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Frank Turner
England Keep My Bones Julian Marszalek , June 15th, 2011 11:54

We're living in vicious and desperate times and the call has been raised for pop music to feed from the streets and articulate what's going on. So what do we get in response? A 'Ghost Town' for the new millennium? A 21st century 'The Man Don't Give A Fuck' perhaps? No, we get Frank bloody Turner and his excruciating blend of sub-sixth form politics, bleeding heart warbling and faux-matey persona, that's what. Like, cheers.

Turner's inexorable rise from former metal grunter to troubadour to being on the threshold of crossing over to a wider audience is as mystifying as White Lies' continued existence and the Hosannas meted out to the faux rock & roll of The Vaccines. Admittedly, Turner's surface appeal of the everyman folkie who schlepps from one venue to the next, wears his heart where his cuffs should be and replaces emotion with chest-beating hollering is easy to fathom. But dig a little deeper and what becomes apparent is that there's a whole lot of nothing going on.

Listening to this, Turner's fourth album, the regular comparisons to Billy Bragg seem less pertinent; really, the name most redolent of Turner's pseudo posturing is that of hapless would-be revolutionary Rick from 80s sitcom The Young Ones. To hear Turner holler "Hear ye! Hear ye! Punks and skins and journeymen!" on the unintentionally hilarious 'I Still Believe' is to stifle a guffaw and be reminded of Rick ranting about "punks and skins and rastas" gathering to form a shrine to the fallen People's Poet. Adding to the mocking laughter that greets this dross is Turner's ironic assertion "that something simple as rock & roll would save us all" when the song is about as rock & roll as any of Simon Cowell's sagging moobs.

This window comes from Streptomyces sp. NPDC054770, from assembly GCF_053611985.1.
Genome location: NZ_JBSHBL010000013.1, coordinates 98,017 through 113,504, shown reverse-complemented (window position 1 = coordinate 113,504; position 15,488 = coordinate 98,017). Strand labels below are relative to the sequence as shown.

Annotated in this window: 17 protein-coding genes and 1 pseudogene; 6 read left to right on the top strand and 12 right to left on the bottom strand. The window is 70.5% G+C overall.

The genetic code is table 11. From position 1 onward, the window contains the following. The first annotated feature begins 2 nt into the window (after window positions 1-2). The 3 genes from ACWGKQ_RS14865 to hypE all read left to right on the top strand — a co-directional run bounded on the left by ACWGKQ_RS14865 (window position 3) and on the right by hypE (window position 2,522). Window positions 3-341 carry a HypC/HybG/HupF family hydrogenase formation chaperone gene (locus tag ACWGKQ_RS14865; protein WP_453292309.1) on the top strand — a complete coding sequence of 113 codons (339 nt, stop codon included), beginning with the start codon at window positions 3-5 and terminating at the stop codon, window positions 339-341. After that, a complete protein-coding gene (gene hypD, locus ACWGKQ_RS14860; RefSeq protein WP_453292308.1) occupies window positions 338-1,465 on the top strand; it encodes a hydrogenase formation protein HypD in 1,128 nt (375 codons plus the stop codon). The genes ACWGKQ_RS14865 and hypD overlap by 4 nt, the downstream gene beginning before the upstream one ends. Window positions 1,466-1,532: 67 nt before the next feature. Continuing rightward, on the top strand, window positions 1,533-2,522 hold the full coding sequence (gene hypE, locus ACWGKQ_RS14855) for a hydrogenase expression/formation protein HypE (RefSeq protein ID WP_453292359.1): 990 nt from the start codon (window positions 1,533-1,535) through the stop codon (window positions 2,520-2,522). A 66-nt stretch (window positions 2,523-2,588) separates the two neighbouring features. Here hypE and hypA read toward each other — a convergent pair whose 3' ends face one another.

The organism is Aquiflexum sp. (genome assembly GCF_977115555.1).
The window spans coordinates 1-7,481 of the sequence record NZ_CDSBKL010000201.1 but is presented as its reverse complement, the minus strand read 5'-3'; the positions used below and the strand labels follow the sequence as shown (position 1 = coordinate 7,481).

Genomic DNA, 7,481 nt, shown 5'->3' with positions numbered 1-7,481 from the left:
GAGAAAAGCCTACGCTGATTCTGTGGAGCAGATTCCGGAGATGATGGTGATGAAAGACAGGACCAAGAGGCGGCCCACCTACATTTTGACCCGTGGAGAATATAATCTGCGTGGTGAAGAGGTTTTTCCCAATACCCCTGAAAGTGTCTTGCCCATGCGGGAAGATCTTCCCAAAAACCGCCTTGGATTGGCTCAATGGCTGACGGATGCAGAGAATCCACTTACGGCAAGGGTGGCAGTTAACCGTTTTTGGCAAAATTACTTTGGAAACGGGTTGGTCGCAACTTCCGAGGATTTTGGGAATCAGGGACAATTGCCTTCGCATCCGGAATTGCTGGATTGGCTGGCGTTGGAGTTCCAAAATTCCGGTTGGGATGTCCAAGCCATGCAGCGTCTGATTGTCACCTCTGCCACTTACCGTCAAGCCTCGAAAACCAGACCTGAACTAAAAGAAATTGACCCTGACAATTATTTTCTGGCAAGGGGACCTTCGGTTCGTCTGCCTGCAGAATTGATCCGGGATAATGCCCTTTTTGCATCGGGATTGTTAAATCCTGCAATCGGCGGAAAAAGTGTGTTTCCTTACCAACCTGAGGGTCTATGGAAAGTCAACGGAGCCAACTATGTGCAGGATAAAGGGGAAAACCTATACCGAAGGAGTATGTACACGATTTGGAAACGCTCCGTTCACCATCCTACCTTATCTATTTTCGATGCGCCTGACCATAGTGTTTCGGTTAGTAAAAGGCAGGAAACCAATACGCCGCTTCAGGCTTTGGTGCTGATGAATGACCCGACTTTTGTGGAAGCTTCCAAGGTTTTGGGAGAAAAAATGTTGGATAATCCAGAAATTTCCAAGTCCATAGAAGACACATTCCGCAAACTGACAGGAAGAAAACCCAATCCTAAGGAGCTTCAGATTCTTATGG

There's something bogus about Turner and suspicions are raised during the laboured hectoring of 'Glory Hallelujah'. The double negative of "There never was no God" is cringe-worthy enough, and one feels for his former English master who is doubtless considering a swim in the Thames with concrete blocks for flippers, but the lack of subtlety employed by Turner is unforgivable. While a band like The Flaming Lips can tackle the issue of the existence of God with grace, wit and musical flair (see 'Waiting For Superman' for evidence), Turner bludgeons with ham-fisted sloganeering and hollow over-emoting.

Similarly, the likes of 'Wessex Boy' are hard to swallow thanks to a forced lyric and delivery that suggests someone straining after a heavy curry; elsewhere, 'I Am Disappeared' feels more like case of voyeurism rather than empathetic observation.

Each generation gets the heroes it deserves but how fucked up or desperate do people have to be to accept this vacuous posturing as the Voice of Dissent? Frank Turner is as convincing as David Cameron professing a love for The Jam or The Smiths but at least with the Prime Minister what you see is what get: an oily huckster who knows what side his bread's buttered on. Turner just happens to wear dirty boots and a hoodie but that's still nowhere near enough to make a convincing case in this poseur's favour other than laying a stake for worst album of the year.